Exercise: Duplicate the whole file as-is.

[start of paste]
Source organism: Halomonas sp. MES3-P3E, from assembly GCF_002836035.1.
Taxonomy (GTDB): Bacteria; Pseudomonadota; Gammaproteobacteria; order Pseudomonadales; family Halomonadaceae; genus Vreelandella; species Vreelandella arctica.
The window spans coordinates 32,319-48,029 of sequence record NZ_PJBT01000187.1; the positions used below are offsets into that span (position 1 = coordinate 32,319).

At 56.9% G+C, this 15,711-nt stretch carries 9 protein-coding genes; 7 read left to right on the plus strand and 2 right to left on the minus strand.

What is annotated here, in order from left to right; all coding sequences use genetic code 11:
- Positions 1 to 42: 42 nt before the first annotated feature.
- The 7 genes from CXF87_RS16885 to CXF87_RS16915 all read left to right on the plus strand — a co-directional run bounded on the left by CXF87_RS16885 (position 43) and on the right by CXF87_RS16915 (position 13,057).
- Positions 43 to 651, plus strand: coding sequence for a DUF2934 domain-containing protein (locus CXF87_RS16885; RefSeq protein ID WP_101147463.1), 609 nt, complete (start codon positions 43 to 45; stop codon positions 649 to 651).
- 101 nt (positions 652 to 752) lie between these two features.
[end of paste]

Source organism: Halomonas sp. MES3-P3E, from assembly GCF_002836035.1.
Taxonomy (GTDB): Bacteria; Pseudomonadota; Gammaproteobacteria; order Pseudomonadales; family Halomonadaceae; genus Vreelandella; species Vreelandella arctica.
The window spans coordinates 32,319-48,029 of sequence record NZ_PJBT01000187.1; the positions used below are offsets into that span (position 1 = coordinate 32,319).

At 56.9% G+C, this 15,711-nt stretch carries 9 protein-coding genes; 7 read left to right on the plus strand and 2 right to left on the minus strand.

What is annotated here, in order from left to right; all coding sequences use genetic code 11:
- Positions 1 to 42: 42 nt before the first annotated feature.
- The 7 genes from CXF87_RS16885 to CXF87_RS16915 all read left to right on the plus strand — a co-directional run bounded on the left by CXF87_RS16885 (position 43) and on the right by CXF87_RS16915 (position 13,057).
- Positions 43 to 651, plus strand: coding sequence for a DUF2934 domain-containing protein (locus CXF87_RS16885; RefSeq protein ID WP_101147463.1), 609 nt, complete (start codon positions 43 to 45; stop codon positions 649 to 651).
- 101 nt (positions 652 to 752) lie between these two features.